The average commute to work for a UK resident is nearly 10 miles each way, ruling out walking or cycling for all but the most athletic, and this is reflected in the statistics. Around 70% of all miles commuted to work are by motor vehicle, less than 3% by walking or cycling. The rest is public transport, divided roughly into two-thirds surface rail and one third everything else. Many workers then will have no choice but to use a car if they want to work. If public transport capacity is down to 10%, some 2-3 in every ten workers who want to work will have to drive, or stay in lockdown.
The guidance then turns public policy on its head. In normal times the government actively seeks to encourage public transport and discourage private vehicle use. This is to reduce congestion and pollution – both social harms, pay for road building, and as a tool for raising revenue. If the UK is temporarily reversing policy it makes sense to temporarily reverse some incentives to encourage the change. Suspending fuel duty, which can be easily varied by end suppliers at the pump on a daily basis is an obvious, quick and simple policy to implement. It is one the public will readily understand. The price at the pump will fall from around £1.20 to 50p a litre.
Fuel Duty is charged at 57.95p per litre of petrol or diesel (or their bio-variants). It normally raises around £28 billion a year or £82 million a day. It raises a further £16.4 million in VAT, given it is applied before the VAT is added to the combined cost of the duty and petrol at the pump. It nets the Treasury then around £100 million a day.
Since the lockdown vehicle use has fallen 80%, so we might assume current receipts are around £20 million a day. This is not a perfect assumption – it depends which vehicles are still used – but given only 300,000 vehicles on the road today are electric, within a UK fleet of over 38 million, and diesel powered trucks and other delivery vehicles have disproportionately stayed active, it’s reasonable.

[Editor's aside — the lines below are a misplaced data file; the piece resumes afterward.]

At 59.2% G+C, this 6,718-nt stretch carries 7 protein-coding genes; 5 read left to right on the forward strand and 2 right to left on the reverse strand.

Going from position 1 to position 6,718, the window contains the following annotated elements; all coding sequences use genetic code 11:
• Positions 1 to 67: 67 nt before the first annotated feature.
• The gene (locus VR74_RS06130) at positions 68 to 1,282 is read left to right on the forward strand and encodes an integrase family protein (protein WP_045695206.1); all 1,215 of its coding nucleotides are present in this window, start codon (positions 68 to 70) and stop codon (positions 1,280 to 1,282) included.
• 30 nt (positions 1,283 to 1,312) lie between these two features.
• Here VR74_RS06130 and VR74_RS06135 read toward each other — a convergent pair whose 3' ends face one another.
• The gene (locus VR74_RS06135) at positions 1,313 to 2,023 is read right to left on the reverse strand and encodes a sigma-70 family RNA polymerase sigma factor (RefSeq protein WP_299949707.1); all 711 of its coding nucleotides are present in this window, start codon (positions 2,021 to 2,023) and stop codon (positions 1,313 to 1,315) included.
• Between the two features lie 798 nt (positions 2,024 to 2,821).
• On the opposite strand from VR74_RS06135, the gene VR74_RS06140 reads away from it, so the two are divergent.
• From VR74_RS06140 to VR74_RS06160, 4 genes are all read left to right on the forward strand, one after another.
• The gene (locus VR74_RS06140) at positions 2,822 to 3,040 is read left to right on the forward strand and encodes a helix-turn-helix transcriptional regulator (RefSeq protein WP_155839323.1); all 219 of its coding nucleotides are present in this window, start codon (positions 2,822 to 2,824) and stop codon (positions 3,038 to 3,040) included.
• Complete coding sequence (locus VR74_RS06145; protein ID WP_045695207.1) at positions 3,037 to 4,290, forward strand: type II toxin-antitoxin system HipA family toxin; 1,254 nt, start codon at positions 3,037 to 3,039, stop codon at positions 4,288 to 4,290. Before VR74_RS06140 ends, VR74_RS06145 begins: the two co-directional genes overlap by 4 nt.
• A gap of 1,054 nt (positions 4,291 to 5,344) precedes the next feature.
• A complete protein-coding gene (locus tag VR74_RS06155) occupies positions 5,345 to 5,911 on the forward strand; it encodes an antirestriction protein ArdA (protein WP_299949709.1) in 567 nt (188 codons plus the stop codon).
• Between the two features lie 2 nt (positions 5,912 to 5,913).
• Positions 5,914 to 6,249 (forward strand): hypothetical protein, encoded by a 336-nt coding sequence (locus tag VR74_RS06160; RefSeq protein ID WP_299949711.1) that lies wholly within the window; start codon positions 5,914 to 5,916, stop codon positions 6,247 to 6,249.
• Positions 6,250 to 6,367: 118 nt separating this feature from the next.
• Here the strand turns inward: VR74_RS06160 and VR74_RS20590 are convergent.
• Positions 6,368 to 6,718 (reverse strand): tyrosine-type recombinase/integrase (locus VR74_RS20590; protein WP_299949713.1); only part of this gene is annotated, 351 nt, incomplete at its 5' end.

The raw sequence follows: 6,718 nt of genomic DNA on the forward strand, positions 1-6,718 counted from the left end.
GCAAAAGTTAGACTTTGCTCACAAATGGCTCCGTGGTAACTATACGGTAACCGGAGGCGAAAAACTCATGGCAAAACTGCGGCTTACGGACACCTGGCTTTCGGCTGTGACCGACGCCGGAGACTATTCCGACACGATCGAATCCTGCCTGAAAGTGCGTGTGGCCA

Moving from lock-down to loosening will not mean the full restoration of normal times. Many industries remain closed, notably those involved in transport and food services, both of which require complex supply chains and multiple service journeys. Guidance for most service workers remains work from home if you can. There will then be a rise in journeys from 20%, perhaps to 30 or 40% of normal times, but not 100%.
The cost of the policy then is not £100 million a day, but somewhere between £20-40 million or £0.6-1 billion a month. In the context of the estimated £8 billion a month the Treasury is already spending on lockdown policies, this is not a large sum – and where the commute removes a worker from furloughing (a large part of the costs) it’s a substitution cost, not additive.
The principle beneficiaries of the policy will be NHS workers, care workers, delivery drivers and others currently keeping the economy and population on life support. To which will be added those charged with reviving it, principally in manufacturing and large capacity retail. Disproportionately it will benefit workers outside London, and politically it will benefit exactly the ‘left-behinds’ and non-metropolitan workers believed to have been decisive in the last election.